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“But false prophets also arose among the people, just as there will be false teachers among you, who will secretly bring in destructive heresies, even denying the Master who bought them, bringing upon themselves swift destruction.” 2 Peter 2:1

In 2 Peter chapter 2, Peter warns the church about false teachers who will come, just as false teachers had come in the past among the people of Israel. He offers many descriptions of these false teachers throughout the chapter. Perhaps, most notable, is the detail found in verse 1 that reads, “even denying the Master who bought them.”

This verse has certainly caused confusion for some, and clarity for others. The assertion often provided is that Peter is quite obviously making a statement regarding the universality of Christ’s atonement. The argument may sound something like, “Here we can see that Christ even died for those who reject Him.” And this may satisfy those who quickly read over the text, but let’s take a closer look.

This passage does not state that the term “Master” refers to Christ. In fact, it simply means, “Sovereign Lord.” But, let’s suppose that this does refer to God the Son. Again, it is assumed by some that this verse says, “Christ died for these false teachers.” But Peter doesn’t say this. The belief that Christ died for every individual past, present, and future, would require the atonement of Christ to be potentially effective, and not actually effective. In other words, Christ didn’t actually die for anyone at the cross, but only made all men everywhere saveable. This would make humanity the effective cause of their own salvation.

As for 2 Peter 2:1, the potentiality of their [false teachers] salvation provided by Christ’s death is not mentioned.  Peter says that these men have been bought. Potentiality is not offered here. Rather, Peter speaks of finality. Certainly, we can find language used by Paul speaking of our having been bought by Christ. But Paul is also speaking to the churches, and not unbelievers. It certainly is a reality for believers. But for Christ to have bought these men, would imply that Christ actually satisfied the wrath of God on their behalf. This would mean that they would not incur His just punishment that Scripture so obviously discloses will befall false teachers. Before you say, “Yes, but how do you know Christ didn’t die for the men Peter is describing? What if they repent and believe?” Such men are not described by Peter, for verse 17 says,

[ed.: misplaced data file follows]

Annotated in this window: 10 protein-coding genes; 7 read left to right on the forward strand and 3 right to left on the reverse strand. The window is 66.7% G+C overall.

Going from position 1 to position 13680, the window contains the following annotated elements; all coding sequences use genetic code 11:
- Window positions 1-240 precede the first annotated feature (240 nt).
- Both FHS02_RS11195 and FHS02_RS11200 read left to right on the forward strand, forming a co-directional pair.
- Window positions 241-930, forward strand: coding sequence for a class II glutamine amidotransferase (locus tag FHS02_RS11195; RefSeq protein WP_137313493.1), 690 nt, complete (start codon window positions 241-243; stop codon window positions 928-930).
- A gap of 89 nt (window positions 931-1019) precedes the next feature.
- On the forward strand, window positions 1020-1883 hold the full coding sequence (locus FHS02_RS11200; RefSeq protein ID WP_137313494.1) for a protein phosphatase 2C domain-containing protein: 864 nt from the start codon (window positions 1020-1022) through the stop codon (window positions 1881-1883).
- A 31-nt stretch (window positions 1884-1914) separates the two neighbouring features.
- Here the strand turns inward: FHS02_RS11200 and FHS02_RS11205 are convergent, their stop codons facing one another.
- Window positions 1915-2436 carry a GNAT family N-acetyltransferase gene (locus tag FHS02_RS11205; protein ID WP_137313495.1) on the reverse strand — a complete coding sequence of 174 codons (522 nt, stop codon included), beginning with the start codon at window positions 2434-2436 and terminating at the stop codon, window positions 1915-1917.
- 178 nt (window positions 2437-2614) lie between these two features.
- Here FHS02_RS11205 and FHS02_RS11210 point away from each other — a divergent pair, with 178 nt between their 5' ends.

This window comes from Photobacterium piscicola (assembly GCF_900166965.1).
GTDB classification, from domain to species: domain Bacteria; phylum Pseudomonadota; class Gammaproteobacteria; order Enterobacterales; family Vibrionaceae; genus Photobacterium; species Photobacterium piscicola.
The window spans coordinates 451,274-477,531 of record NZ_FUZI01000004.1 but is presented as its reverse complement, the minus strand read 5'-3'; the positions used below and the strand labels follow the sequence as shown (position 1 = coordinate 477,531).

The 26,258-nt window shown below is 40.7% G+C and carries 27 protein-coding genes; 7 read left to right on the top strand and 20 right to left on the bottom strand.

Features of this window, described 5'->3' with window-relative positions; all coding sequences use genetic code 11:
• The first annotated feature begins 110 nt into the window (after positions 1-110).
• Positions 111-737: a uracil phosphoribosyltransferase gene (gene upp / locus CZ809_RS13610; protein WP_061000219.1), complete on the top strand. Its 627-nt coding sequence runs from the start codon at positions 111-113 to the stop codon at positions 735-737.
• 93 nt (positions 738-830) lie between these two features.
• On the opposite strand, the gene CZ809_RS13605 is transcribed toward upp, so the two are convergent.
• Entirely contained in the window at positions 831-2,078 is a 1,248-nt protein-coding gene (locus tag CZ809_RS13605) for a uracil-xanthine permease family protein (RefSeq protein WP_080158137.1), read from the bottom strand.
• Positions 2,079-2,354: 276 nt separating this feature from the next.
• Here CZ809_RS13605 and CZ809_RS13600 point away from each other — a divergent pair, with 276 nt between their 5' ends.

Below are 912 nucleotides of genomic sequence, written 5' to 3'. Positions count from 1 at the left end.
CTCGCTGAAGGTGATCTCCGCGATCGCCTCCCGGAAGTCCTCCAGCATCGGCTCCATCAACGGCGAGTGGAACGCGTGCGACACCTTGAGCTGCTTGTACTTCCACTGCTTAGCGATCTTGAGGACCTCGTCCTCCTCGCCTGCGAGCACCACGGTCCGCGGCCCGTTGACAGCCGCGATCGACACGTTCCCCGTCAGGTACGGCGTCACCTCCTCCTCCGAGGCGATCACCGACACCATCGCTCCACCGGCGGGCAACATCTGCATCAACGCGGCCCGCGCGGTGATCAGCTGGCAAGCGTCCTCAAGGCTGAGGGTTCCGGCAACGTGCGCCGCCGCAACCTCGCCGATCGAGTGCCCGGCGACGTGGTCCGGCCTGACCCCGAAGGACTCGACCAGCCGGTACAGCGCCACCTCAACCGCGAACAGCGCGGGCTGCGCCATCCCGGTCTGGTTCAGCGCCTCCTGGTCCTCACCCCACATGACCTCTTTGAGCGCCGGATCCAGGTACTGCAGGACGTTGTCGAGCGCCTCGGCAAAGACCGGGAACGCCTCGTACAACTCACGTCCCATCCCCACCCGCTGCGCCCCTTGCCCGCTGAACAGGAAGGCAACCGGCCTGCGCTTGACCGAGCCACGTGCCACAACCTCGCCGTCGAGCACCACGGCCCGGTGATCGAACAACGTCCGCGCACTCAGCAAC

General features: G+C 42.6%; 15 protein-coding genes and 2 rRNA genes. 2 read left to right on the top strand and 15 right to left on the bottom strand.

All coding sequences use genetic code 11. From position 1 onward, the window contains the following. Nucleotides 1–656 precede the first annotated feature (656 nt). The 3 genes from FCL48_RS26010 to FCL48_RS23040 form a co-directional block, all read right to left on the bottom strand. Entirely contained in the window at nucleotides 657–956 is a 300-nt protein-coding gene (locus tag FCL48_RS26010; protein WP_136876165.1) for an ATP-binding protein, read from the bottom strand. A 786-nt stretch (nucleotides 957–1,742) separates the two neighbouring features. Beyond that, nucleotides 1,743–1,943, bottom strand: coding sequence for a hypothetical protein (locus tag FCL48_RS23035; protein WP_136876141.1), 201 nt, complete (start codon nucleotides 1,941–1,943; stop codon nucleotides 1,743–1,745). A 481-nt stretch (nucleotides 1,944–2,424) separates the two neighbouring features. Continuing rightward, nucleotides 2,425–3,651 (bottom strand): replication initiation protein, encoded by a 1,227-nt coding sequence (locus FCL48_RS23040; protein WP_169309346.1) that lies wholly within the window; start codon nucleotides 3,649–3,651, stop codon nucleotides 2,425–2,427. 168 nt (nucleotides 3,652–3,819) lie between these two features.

“These are waterless springs and mists driven by a storm. For them the gloom of utter darkness has been reserved.” 

The Greek word for Master (despotes) used in this chapter is never used  of Christ elsewhere. It denotes God as the sovereign Lord and creator. Now, certainly Jesus is both God and Creator, and I don’t mean to imply that He isn’t. But, in regard to this verse, it is not possible for Master to be a reference to Christ. Rather, it refers to God the Father. Of course, you may be wondering, “How in the world does this work with the term ‘bought?'” This term “bought” is agorazo in Greek, and can simply refer to any type of redemptive act. It doesn’t exclusively refer to the atonement. As with any other word, the context of the passage must dictate the use of any word.

As mentioned before, Peter is warning of future false prophets who will come just as they had in the past. He even references Balaam, the son of Beor. The warning offered by Peter is parallel to that of Jude’s.

“For certain people have crept in unnoticed who long ago were designated for this condemnation, ungodly people, who pervert the grace of our God into sensuality and deny our only Master and Lord, Jesus Christ.” Jude 4

The term “Master and Lord” is not referring to our “Master Jesus, and our Lord Jesus.” Rather, in Greek the word Master is “despotes theos” or Sovereign God, and the word Lord is “kurios theos,” meaning Lord God. The two terms are different from each other. In other words, these false teachers deny both the Father and the Son in Jude’s account, just as the antichrists that John describes in his letters. Jude, like Peter, continues to compare these false teachers to false teachers of the past. Jude says,

“Woe to them! For they walked in the way of Cain and abandoned themselves for the sake of gain to Balaam’s error and perished in Korah’s rebellion.” Jude 11

When we look at Deuteronomy 32:6, God speaks to Israel, and uses some interesting language:

“”Do you thus repay the LORD, O foolish and unwise people? Is not He your Father who has bought you? He has made you and established you.”

God reminds the Israelites that He had bought them. He isn’t reminding them of the atonement that Christ had made, but of the fact that He delivered them out of the slavery of Egypt. He established them, He created them, a particular people for His purposes.

Terror and dread fall upon them; because of the greatness of Your arm, they are still as a stone, till Your people, O Lord, pass by, till the people pass by whom You have purchased.” Exodus 15:16

This is consistent with the fact that Peter compares them to the false teachers of old. Peter is not making a grand statement that these men will deny Christ even though He had satisfied God’s wrath for them. He is saying that these men are like their forefathers, living contrary to  the very One who established them.